a protection check logic coupled to the transaction path for snooping transactions on the transaction path, the protection check logic further including:
a storage coupled to the protection check logic, the storage including a plurality of elements classifying the resource according to protection domain or context; and
a decision logic coupled to the storage, the storage and the decision logic in combination implementing a model for access control having a form pass|nopass=(context[], rw, address[]) in which the address[] specifies a physical address of a protection domain that is accessed in a transaction, the context[] specifies a process for which the protection domain is protected, rw specifies whether a transaction accessing the protection domain is a read or write access, the decision logic comparing transaction data on the transaction path to transaction allowability data defined by the function and generating an allowability signal on the basis of the comparison.
21. A resource protection apparatus according to claim 20, wherein:
the function is implemented at a plurality of levels of ad dress granularity.
22. A resource protection apparatus according to claim 20, wherein:
the context[] specifies a process for which a resource address space is protected;
the rw parameter designates whether a transaction is a read or write transaction; and
the address[]) designates an address of a current transaction request.
23. A resource protection apparatus for controlling access to a resource on a transaction path between an access request device and the resource, the resource protection apparatus comprising:
an access control path coupled to the transaction path in parallel with the transaction path;
a protection check logic coupled to the access control path for snooping on transactions on the transaction path, the protection check logic further including:
a storage coupled to the protection check logic, the storage including a plurality of elements classifying the resource according to protection domain or context; and
a decision logic coupled to the storage, the storage and the decision logic in combination implementing a model for access control having a form pass|nopass=(context[], rw, address[]) in which the address[] specifies a physical address of a protection domain that is accessed in a transaction, the context[] specifies a process for which the protection domain is protected, rw specifies whether a transaction accessing the protection domain is a read or write access, the decision logic comparing transaction data on the transaction path to transaction allowability data defined by the function and generating an allowability signal on the basis of the comparison.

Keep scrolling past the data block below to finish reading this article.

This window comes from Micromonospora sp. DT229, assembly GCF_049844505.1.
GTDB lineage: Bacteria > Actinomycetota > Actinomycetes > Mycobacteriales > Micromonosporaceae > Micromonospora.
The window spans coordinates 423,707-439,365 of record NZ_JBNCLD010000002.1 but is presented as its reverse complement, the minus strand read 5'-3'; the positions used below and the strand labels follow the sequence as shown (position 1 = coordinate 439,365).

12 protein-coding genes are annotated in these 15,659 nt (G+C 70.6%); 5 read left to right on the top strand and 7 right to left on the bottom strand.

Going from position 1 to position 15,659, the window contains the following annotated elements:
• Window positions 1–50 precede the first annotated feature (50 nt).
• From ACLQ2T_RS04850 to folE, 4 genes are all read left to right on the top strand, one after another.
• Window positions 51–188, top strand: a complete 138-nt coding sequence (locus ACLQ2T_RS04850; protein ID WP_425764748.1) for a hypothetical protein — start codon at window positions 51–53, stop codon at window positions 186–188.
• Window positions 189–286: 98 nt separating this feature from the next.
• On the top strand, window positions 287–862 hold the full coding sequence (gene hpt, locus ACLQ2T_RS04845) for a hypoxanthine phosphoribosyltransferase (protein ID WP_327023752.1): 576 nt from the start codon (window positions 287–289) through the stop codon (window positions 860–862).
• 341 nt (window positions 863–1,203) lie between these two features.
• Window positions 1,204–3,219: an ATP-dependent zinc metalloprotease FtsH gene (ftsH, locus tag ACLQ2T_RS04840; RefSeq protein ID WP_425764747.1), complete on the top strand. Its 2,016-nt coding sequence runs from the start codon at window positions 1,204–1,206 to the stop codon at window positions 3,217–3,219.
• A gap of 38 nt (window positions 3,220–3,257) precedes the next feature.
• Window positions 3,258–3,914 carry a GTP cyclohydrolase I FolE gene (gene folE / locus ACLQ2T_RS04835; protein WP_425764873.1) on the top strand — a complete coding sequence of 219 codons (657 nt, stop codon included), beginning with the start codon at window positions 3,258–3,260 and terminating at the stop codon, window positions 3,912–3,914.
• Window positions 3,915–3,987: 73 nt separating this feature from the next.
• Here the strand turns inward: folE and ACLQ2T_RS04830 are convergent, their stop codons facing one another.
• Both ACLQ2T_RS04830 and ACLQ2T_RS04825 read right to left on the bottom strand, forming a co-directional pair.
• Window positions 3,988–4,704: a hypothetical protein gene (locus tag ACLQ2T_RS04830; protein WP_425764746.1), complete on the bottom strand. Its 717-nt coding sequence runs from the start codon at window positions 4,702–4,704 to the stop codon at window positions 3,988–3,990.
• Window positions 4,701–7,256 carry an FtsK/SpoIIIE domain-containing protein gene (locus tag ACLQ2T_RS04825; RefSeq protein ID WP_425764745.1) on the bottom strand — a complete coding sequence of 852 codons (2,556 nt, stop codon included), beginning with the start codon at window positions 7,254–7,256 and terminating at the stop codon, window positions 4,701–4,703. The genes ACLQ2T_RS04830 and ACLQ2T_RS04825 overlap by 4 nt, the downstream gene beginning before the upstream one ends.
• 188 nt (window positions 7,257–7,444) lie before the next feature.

24. A resource protection apparatus according to claim 23, wherein:
the function is implemented at a plurality of different levels of address granularity.
25. A resource protection apparatus according to claim 23, wherein:
the context[] specifies a process for which a resource address space is protected;
the rw parameter designates whether a transaction is a read or write transaction; and
the address[]) designates an address of a current transaction request.
26. A resource protection apparatus according to claim 23, wherein:
the address space storage is a direct-mapped lookup table.
27. A resource protection apparatus according to claim 23, wherein:
the address space storage is a fully associative lookup table.
28. A resource protection apparatus according to claim 23, wherein:
the transaction path is a memory access path from a processor to a memory.
29. A resource protection apparatus according to claim 23, wherein:
the transaction path is a programmed input/output access path from a processor to a device.
30. A resource protection apparatus according to claim 23, wherein:
the transaction path is a direct memory access (DMA) access path from a device to a memory.
Description
BACKGROUND OF THE INVENTION

1. Field of the Invention

The present invention relates generally to a system and method for controlling access to system resources in hardware, most particularly in a system including a processor, memory, and devices, but including neither a processor memory management unit (PMMU) nor an input/output memory management unit (IOMMU).

2. Description of the Related Art

Generally user process-- level protection in CPU-based hardware systems such as computer systems and embedded controller systems is supplied by a system memory management unit (MMU). The MMU in a conventional system performs several functions including address translation from virtual to physical addresses, and remapping and realigning of noncontiguous physical address segments into contiguous virtual addresses. The MMU of a conventional system also controls access to system hardware resources using protection checks built into MMU logic. This access control prevents one user-level process from writing into physical memory pages assigned to another process, reading from the physical memory pages or executing from the physical memory pages. The access control functionality of the MMU of a conventional system also supplies address mapping to input/output devices under control of an operating system such that a user process with no mapping to the input/output device does not even detect that the input/output device is present in the system.